Compression Gear Works — If You’re Using It Correctly

Whether you are in the gym or on the running paths, you will most likely discover someone wearing some type of compression equipment. From socks to sleeves and whatever color matches your workout clothes, they have a reputation for promising support, better handling, and overall performance improvement.

Although studies have shown that pushup equipment can help improve energy expenditure on exercise and speed up recovery efforts, how it is used is just as important, if not more so. “Not all compression is created equal,” says Fred Hernandez with PRO compression. It is important that you understand how to measure your equipment and know when to wear it. To reap the maximum benefits, here’s everything you need to know about wearing compression.

Benefits flow

Why do people choose to wear pressure equipment? Reasons vary from adding muscle and joint support during a training session to easing post-workout soreness. And if you’ve ever experienced DOMS, you know firsthand how severe the pain can be.

Increasing circulation efficiency by manipulating the arteries is what drives all of the benefits you see from this supportive wear. “The great thing about compression equipment is that anyone can use it and experience the benefits,” says Robin Hodges, exercise physiologist, LMT at 89 and Ivy Massge Therapy in Bentonville, AR. And with regular use comes better gym performance and faster recovery; Even reduce the amount of lactic acid build-up. Reducing swelling and pain, as well as improving circulation, is critical in helping people recover from strenuous training efforts, standing or sitting all day, injuries, and conditions affecting the lower legs.

Using pressure during exercise increases blood flow to the limb, which nourishes your muscles during exercise and helps filter lactic acid from your muscles. This increased volume aids in the filtration process and thus results in a faster recovery. Not to mention, leg compression sleeves can also act as a barrier against skin abrasion when performing certain lower-body movements such as deadlifts.

Not surprisingly, the benefits go beyond the gym and reach the workforce as people stand on their feet all day. “Compression stockings and sleeves are very popular among the medical community including nurses, physicians, therapists, and technicians who work in shifts of 12 to 14 hours or more,” says Hernandez. The extra support from compression stockings helps reduce swelling in the legs and feet, helps support joints, and helps fight varicose veins.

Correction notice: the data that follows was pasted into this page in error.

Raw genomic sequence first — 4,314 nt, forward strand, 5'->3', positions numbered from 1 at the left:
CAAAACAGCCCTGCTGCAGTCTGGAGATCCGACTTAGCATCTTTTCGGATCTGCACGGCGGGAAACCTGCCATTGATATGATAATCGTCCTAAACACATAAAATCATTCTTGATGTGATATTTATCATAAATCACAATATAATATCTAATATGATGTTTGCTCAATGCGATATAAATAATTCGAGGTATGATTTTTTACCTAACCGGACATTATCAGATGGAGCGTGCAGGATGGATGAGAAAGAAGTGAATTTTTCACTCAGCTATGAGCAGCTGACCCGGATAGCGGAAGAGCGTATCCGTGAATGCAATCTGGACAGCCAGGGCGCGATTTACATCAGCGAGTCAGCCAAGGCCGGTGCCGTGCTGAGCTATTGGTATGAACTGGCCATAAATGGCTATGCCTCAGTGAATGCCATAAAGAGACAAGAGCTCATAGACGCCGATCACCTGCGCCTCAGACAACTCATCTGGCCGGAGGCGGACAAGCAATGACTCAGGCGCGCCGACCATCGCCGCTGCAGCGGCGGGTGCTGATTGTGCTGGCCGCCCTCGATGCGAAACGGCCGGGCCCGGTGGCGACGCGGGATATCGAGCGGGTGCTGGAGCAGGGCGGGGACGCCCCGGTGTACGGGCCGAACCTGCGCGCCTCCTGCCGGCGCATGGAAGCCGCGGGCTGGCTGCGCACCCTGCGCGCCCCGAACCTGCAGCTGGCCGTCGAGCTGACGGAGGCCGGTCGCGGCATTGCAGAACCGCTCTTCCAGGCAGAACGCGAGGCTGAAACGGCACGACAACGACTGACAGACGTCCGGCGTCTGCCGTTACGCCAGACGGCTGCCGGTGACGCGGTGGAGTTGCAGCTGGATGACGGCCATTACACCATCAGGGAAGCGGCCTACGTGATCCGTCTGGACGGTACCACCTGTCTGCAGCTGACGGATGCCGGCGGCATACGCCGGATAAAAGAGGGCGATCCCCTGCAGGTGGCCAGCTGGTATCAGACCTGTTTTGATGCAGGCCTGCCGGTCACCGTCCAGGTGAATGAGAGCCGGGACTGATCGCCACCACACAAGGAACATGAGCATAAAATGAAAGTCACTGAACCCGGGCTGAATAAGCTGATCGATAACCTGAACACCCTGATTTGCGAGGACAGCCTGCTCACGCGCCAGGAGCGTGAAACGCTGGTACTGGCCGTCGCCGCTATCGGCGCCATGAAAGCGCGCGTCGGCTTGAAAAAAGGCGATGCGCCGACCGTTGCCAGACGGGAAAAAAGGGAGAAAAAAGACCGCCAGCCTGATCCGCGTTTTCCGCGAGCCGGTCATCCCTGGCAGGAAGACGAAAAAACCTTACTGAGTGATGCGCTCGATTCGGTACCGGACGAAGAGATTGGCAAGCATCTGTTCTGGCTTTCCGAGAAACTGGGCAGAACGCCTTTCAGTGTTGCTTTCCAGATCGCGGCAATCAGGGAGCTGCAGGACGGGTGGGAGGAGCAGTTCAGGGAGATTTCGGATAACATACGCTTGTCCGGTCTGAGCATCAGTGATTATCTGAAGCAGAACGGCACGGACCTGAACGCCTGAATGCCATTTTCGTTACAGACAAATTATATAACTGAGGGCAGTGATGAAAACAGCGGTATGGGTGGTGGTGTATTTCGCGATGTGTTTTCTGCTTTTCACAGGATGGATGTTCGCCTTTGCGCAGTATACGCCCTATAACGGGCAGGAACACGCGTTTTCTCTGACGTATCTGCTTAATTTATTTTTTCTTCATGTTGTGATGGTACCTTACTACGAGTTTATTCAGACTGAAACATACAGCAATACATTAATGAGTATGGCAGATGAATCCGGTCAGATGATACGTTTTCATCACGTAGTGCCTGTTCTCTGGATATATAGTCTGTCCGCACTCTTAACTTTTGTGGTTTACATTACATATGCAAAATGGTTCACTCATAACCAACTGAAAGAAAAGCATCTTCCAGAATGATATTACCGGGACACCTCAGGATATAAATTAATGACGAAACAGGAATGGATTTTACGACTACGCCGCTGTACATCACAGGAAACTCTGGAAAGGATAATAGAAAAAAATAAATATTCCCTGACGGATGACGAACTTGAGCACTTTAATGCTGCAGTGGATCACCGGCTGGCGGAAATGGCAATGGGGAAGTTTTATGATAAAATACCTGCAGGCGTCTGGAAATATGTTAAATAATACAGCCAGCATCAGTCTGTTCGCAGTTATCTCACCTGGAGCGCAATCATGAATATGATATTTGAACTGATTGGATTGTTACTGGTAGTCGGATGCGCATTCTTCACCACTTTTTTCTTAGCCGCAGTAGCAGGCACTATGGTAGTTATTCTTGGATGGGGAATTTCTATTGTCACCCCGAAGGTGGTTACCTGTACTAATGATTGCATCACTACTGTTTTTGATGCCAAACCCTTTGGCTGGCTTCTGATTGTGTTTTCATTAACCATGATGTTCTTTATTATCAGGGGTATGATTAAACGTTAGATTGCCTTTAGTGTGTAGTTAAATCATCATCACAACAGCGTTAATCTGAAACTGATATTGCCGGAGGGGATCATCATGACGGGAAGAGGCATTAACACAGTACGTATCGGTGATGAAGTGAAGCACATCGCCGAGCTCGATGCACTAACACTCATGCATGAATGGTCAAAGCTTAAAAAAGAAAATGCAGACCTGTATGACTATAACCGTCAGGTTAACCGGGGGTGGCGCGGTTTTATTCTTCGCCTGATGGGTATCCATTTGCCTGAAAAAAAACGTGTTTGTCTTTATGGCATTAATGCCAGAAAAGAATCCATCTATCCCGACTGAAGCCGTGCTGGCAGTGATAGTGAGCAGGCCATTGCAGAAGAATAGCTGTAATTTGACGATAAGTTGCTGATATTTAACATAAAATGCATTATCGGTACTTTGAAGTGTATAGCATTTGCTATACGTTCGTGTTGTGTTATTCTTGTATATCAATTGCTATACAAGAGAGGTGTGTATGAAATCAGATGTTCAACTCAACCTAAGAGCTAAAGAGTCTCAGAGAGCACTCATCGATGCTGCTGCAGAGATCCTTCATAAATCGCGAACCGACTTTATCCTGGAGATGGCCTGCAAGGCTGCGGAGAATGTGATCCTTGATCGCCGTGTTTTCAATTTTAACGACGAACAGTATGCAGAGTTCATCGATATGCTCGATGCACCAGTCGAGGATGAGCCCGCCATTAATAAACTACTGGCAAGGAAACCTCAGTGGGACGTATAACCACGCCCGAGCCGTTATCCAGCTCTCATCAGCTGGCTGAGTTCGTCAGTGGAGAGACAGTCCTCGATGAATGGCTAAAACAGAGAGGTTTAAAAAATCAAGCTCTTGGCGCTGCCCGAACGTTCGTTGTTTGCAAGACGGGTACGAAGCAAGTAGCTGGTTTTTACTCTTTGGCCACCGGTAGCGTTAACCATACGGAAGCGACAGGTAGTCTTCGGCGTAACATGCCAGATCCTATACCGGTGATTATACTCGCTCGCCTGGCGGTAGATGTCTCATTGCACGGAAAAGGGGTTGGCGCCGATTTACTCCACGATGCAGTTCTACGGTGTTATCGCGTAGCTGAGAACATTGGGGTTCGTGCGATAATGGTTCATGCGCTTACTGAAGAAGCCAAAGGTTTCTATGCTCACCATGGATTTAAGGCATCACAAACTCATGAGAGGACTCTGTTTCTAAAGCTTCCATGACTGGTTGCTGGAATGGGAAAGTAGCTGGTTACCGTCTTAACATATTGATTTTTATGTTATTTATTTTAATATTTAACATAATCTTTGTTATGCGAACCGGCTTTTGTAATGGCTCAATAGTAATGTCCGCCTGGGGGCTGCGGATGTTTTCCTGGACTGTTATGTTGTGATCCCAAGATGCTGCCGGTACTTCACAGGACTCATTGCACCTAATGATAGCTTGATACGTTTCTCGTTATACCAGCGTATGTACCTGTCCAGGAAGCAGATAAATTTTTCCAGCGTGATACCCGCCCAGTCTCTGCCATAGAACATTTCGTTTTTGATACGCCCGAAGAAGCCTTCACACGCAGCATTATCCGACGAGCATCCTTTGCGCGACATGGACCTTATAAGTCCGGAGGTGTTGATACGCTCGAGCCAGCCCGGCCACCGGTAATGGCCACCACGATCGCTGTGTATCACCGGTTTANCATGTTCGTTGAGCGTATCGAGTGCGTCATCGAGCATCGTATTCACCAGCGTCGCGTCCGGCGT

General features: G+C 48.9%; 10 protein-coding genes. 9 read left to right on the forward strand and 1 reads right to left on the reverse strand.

Perfect Fit: How to Measure Your Sleeves

When it comes to choosing pressure equipment, size matters. According to Hodges, compression sleeves are made to be snug but extendable. “They don’t need to be uncomfortably tight, as this can cut off proper blood flow,” she adds. You want to feel supported but be able to have a full range of motion during a workout.

Most compact brands come with a recommended size chart, either on their website or on their packaging. When choosing the right size for your pressure equipment, simply measure the part of the body you wish to support and select the recommended size for you.

For example, for an arm sleeve, you will need to measure the biceps, and for a compression sock, you will need to measure the largest part of the calf and the size of your shoes. Keep this simple rule in mind: If you are not able to move comfortably, this is not appropriate and you may need to increase the volume. Once you have the compress that works best for you, get ready to reap all the benefits!

When do you press?

Timing is everything. To get the best performance results, Hernandez suggests that the best times to wear pressure equipment are during training and in the post-workout recovery period.

During training, the pressure equipment brings oxygen-rich blood to the muscles, and it is full of nutrients and hydration. It also reduces vibration, which can improve muscle efficiency and mechanics. During the recovery period, constant pressure helps reduce inflammation and swelling, as well as helping to flush out lactic acid that promotes faster (and less painful) healing.

Wearing compression during these two important periods will complement each other and bring many benefits.

Try it: Graduated pressure

Once the measurements are done, the next step is to make sure you have the highest quality materials is a must. “When choosing a pressure wrap, it’s important to get one that is good quality and not cheap,” says Hodge. After all, you are investing in your body and need the best quality you can have. This is where gradient pressure stands above the rest.

What is that? Graduated compression equipment applies pressure to only the right places to increase blood flow and help repair fractured soft tissues. PRO Compression states, “The further away from your heart, the more pressure you feel; promoting optimal circulation.” The goal is to better help circulate your blood back up to your heart when you are upright or sitting in a business meeting.

So, if you are in the market for a new compression wrap or looking to try one for the first time, remember: size, quality, and timing will make your compression wearing experience much more effective!

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